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JULY 2019
Energy Focus
www.irishfarmersmonthly.com
these increased costs to
the consumer through
the tenders, so the
Government's charges
will become a hidden tax.
Adding systemic
costs
There have been a few
recent costs added as
result of Government
policy. A new all-island
electricity market,
called I-SEM, was
introduced last year and
is structurally hostile
to variable renewables.
In implementing it, the
Government (through
DCCAE) unnecessarily
handed the risk and the bill
for the balancing costs to
wind-farm projects already
built under a fixed price
support scheme - which
amounts to retrospective
change.
As if that wasn't enough,
the State's Valuation
O ce in its wisdom
decided to revalue wind-
farms in such a way
that commercial rates
were at least doubled,
or trebled and even in
some exceptional cases
quadrupled or more,
without doing the same
for other electricity
generators in the same
market (mostly using fossil
fuels). And this at a time
when we are supposed
to be addressing climate
change. It's another form
of retrospective change
a ecting the viability of the
wind industry. The sector
is happy to contribute to
local Government funding,
but would think it more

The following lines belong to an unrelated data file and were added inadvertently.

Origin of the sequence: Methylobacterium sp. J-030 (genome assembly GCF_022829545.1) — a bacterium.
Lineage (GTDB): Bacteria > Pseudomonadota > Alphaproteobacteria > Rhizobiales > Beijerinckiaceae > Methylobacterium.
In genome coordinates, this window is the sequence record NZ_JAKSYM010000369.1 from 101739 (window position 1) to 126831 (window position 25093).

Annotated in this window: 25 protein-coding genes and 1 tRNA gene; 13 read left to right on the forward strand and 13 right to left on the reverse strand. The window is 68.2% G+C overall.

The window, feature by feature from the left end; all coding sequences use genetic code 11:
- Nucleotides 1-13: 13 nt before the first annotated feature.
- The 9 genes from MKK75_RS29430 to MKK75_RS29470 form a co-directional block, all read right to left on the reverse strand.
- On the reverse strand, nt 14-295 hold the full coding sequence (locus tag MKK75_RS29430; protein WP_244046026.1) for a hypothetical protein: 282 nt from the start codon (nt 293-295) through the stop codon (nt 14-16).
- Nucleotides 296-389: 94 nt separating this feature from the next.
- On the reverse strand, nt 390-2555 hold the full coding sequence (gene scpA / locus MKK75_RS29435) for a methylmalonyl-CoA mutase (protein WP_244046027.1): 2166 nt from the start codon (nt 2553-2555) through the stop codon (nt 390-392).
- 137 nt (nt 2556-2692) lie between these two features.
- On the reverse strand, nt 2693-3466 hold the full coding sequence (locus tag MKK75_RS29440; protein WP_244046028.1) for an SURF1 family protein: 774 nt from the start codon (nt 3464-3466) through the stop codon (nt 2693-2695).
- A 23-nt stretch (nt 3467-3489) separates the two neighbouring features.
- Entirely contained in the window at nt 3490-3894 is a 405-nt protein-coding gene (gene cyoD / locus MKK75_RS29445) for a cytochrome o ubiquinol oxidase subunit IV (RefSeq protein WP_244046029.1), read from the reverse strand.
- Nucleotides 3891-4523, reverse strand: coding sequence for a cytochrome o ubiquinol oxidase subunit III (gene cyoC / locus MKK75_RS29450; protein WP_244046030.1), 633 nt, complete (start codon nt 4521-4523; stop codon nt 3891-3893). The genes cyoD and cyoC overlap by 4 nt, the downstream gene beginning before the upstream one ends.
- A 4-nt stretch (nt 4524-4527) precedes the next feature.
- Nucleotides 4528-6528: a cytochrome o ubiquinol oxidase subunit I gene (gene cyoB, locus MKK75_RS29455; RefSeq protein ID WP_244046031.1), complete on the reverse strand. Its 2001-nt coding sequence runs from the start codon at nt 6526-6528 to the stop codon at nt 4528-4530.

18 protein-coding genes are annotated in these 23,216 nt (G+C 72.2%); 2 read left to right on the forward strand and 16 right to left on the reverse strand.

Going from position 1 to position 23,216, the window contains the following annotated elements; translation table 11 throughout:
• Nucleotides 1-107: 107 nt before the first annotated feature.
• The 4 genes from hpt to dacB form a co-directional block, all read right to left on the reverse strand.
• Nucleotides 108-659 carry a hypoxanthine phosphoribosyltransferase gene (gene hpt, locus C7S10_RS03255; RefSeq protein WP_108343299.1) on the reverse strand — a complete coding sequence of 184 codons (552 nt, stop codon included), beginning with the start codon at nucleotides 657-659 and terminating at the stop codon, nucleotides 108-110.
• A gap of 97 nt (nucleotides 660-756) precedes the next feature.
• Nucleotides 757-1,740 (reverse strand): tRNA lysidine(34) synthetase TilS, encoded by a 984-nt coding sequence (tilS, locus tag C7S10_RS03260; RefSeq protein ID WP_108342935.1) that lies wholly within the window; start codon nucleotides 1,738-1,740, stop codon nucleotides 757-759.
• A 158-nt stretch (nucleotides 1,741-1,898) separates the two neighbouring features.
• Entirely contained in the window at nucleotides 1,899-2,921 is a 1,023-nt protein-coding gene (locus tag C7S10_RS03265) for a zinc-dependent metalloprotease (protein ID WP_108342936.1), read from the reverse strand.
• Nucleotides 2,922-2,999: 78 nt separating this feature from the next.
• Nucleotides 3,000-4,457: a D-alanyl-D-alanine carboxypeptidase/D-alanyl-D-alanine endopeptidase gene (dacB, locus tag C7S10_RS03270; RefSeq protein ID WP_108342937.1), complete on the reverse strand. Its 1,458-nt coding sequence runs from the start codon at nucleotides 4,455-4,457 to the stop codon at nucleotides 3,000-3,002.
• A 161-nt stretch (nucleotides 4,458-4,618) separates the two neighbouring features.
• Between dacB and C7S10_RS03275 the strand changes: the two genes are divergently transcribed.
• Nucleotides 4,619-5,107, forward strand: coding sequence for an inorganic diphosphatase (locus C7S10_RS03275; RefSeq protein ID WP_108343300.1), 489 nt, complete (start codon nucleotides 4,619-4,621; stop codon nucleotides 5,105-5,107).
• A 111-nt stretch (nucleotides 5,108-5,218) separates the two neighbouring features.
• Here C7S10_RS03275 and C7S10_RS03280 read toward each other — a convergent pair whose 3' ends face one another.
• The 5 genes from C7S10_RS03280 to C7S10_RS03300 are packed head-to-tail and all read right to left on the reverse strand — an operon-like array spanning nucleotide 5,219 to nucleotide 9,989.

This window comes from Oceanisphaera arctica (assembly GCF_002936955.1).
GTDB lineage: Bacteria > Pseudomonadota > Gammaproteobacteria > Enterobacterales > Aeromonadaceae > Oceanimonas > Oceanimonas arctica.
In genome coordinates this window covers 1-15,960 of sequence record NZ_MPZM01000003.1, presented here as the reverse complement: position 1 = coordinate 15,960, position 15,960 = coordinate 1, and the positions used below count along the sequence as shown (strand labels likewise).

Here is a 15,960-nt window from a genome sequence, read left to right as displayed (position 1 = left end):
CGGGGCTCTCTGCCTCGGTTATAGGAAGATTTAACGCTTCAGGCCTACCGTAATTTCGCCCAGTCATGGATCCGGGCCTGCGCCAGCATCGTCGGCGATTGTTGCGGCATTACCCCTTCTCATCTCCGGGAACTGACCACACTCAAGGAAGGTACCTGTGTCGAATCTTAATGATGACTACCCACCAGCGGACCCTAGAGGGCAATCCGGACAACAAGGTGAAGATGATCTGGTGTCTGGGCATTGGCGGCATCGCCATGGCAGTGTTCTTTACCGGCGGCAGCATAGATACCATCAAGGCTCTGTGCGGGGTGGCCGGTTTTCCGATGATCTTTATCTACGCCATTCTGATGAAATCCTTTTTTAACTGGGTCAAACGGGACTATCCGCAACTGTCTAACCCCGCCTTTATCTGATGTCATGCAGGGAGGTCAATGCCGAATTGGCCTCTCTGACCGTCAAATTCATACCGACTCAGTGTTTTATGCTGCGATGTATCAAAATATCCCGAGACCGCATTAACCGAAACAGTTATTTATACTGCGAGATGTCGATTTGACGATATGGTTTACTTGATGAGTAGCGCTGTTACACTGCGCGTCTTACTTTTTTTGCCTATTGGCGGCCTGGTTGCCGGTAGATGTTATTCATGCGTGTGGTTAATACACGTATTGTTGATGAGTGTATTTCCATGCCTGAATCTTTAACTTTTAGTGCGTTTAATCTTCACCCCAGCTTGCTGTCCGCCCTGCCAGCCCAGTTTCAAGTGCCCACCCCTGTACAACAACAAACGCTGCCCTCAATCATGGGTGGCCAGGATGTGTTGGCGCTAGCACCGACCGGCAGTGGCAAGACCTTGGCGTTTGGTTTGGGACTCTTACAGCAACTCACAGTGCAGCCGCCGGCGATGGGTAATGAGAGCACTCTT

sensible to increase our
contribution by increasing
our scale, not by raising
rates for every project.
The IWFA has taken this
matter to the European
Courts and asked that it
be regarded as state aid to
fossil fuel-based energy
producers.
Wind is the new grass
One good news story is
that Eirgrid is now a world
leader in the integration
of renewable generation
into the grid and will help
Ireland accommodate a
lot more wind both on-
and o shore, as well as
solar, batteries and various
new technologies, so
as to lower power costs
while addressing climate
change. Indeed, we
should be aiming to have
removed fossil fuel energy
production completely
by 2050, thereby also
insulating ourselves from
inevitable disruptions to
global energy markets and
consequent cost hikes.
However, many have got
the daft idea that wind is
the new gold, when in fact
"wind is the new grass",
as Dr Brendan Halligan
said. We have a natural
advantage in wind and
it o ers us a whole new
industry on the scale of
our agricultural sector, also
with export potential. But
we need to be aware that
we are at risk of killing that
golden goose the way we
are handling it right now.
31
JULY 2019
www.irishfarmersmonthly.com
Energy Focus
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